Monday, December 3, 2018

Garth Brooks Live at Notre Dame Stadium (CBS-TV, aired December 2, 2018)

by Mark Gabrish Conlan • Copyright © 2018 by Mark Gabrish Conlan • All rights reserved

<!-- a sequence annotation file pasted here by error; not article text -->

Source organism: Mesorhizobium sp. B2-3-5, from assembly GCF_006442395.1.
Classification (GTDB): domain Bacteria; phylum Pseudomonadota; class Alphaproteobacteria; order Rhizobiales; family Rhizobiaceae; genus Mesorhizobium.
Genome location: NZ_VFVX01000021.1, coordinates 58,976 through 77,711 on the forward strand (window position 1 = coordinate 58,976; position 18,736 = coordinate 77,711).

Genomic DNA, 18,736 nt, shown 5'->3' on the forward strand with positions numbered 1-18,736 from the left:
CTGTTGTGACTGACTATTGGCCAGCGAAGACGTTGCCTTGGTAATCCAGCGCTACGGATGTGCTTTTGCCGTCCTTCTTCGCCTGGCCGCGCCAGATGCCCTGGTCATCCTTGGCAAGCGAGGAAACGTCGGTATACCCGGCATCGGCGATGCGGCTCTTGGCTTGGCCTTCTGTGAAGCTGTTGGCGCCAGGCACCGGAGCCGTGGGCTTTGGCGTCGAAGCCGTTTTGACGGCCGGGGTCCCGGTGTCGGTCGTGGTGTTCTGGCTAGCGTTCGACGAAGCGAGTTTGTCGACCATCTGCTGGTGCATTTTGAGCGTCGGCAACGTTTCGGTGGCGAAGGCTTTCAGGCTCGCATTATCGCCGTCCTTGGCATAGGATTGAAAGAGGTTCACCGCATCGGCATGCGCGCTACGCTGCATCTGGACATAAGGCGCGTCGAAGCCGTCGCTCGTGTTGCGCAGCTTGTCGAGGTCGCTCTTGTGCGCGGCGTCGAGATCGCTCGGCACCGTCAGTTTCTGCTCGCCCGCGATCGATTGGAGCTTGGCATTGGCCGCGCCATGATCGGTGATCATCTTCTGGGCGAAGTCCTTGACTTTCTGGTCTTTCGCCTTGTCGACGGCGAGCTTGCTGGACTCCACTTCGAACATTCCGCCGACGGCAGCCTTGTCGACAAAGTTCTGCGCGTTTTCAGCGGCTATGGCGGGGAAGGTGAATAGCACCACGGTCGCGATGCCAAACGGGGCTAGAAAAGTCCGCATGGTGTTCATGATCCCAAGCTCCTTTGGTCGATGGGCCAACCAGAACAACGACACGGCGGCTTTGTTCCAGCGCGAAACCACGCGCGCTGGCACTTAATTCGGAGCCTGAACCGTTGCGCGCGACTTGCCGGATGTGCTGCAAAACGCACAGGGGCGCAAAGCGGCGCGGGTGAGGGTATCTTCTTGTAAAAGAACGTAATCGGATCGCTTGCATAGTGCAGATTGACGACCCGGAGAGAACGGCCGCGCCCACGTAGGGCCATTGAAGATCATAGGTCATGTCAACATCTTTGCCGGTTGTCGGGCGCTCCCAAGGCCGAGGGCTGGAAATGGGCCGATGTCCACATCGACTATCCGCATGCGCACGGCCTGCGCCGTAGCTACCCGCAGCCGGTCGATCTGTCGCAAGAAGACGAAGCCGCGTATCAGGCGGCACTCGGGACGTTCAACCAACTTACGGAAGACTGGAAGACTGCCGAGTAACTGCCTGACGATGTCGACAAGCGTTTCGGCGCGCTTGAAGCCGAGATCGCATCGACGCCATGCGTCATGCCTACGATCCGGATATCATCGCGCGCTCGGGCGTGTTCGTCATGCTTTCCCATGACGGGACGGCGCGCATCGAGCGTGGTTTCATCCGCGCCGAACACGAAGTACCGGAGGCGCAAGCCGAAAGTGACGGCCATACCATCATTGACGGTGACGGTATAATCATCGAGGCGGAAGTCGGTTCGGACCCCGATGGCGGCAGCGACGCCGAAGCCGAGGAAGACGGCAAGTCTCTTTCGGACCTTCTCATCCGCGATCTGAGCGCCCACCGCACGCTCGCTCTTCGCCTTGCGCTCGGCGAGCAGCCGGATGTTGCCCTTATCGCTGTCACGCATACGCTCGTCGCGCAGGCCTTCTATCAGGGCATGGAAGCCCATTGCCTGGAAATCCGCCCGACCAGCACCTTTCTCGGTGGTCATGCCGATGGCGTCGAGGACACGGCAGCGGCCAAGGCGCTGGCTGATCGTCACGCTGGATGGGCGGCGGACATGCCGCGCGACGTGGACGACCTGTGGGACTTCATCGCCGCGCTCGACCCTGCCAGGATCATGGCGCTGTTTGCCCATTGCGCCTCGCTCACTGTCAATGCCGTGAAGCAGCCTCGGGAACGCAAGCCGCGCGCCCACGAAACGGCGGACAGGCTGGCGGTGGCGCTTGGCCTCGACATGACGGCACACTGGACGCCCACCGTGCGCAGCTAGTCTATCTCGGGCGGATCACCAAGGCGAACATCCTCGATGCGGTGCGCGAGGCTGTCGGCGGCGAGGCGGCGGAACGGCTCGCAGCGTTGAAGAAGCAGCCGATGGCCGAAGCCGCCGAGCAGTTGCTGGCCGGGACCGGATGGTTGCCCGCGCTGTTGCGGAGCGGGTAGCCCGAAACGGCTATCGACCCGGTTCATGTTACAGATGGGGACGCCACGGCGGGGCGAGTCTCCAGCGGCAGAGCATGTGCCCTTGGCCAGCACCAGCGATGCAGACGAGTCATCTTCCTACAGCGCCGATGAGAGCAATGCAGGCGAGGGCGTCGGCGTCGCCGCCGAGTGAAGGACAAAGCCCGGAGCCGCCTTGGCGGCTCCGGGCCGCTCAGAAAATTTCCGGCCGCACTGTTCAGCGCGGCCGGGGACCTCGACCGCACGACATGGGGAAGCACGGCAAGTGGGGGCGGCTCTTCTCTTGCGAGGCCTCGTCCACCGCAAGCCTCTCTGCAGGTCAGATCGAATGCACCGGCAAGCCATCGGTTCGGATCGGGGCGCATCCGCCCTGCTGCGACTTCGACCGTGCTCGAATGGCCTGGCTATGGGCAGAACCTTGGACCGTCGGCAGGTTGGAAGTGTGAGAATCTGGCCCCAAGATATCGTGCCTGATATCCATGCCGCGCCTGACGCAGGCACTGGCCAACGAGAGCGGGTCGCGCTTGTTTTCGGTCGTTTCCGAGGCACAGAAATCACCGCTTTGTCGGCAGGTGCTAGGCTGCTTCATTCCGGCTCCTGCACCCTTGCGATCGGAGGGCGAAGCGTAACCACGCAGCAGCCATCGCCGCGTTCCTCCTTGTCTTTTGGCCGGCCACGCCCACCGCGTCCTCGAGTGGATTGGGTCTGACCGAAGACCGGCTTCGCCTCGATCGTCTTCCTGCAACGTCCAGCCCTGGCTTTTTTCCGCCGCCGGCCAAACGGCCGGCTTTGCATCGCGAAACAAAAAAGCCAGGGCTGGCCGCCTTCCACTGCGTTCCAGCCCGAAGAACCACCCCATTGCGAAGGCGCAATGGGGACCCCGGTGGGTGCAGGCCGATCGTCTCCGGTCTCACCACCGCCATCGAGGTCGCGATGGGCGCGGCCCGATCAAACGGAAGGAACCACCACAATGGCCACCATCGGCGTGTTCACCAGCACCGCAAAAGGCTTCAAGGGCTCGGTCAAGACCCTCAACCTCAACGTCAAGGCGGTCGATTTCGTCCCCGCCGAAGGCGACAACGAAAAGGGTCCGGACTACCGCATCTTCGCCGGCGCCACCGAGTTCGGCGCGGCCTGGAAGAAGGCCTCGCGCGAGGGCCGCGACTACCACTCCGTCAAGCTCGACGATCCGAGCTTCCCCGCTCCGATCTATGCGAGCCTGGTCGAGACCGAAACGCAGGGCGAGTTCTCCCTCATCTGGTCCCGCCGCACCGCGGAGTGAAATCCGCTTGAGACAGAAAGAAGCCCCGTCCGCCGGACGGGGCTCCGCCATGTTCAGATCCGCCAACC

Last night’s main feature was a CBS-TV concert special featuring Garth Brooks playing live at Notre Dame stadium on the college campus in South Bend, Indiana — apparently the first time a musical event has ever taken place there. Brooks had promoted this show with an appearance on Stephen Colbert’s late-night show last week, an interesting interview (even though he just talked and was not featured as a musical guest as well, which was a bit disappointing) in which he said he originally wanted to be a professional athlete but he was so untalented in that regard the only sport he could play in college was javelin. Instead he discovered music when he would do amateur nights at nightclubs and found he was getting more popular and better liked, and realized he could have a career out of this so he could make a living without working a normal job. Garth Brooks erupted on the country-music world in 1991 and for the next three years, recording for what was left of the old Liberty Records label, he zoomed to the top of the country charts and each new record was an automatic #1. Then he derailed his own career with an album called The Chase, whose featured single was a song called “We Shall Be Free” — which included such intimidating lines as, “When we’re free to love anyone we choose.” Brooks’ core audience read that line correctly as a plea for acceptance of homosexuality in general and same-sex marriage in particular, and though he didn’t take as abrupt a tumble down the country charts as the Dixie Chicks did when they said publicly at a concert in London that they were embarrassed to be from the same state as George W. Bush, it did hurt him commercially.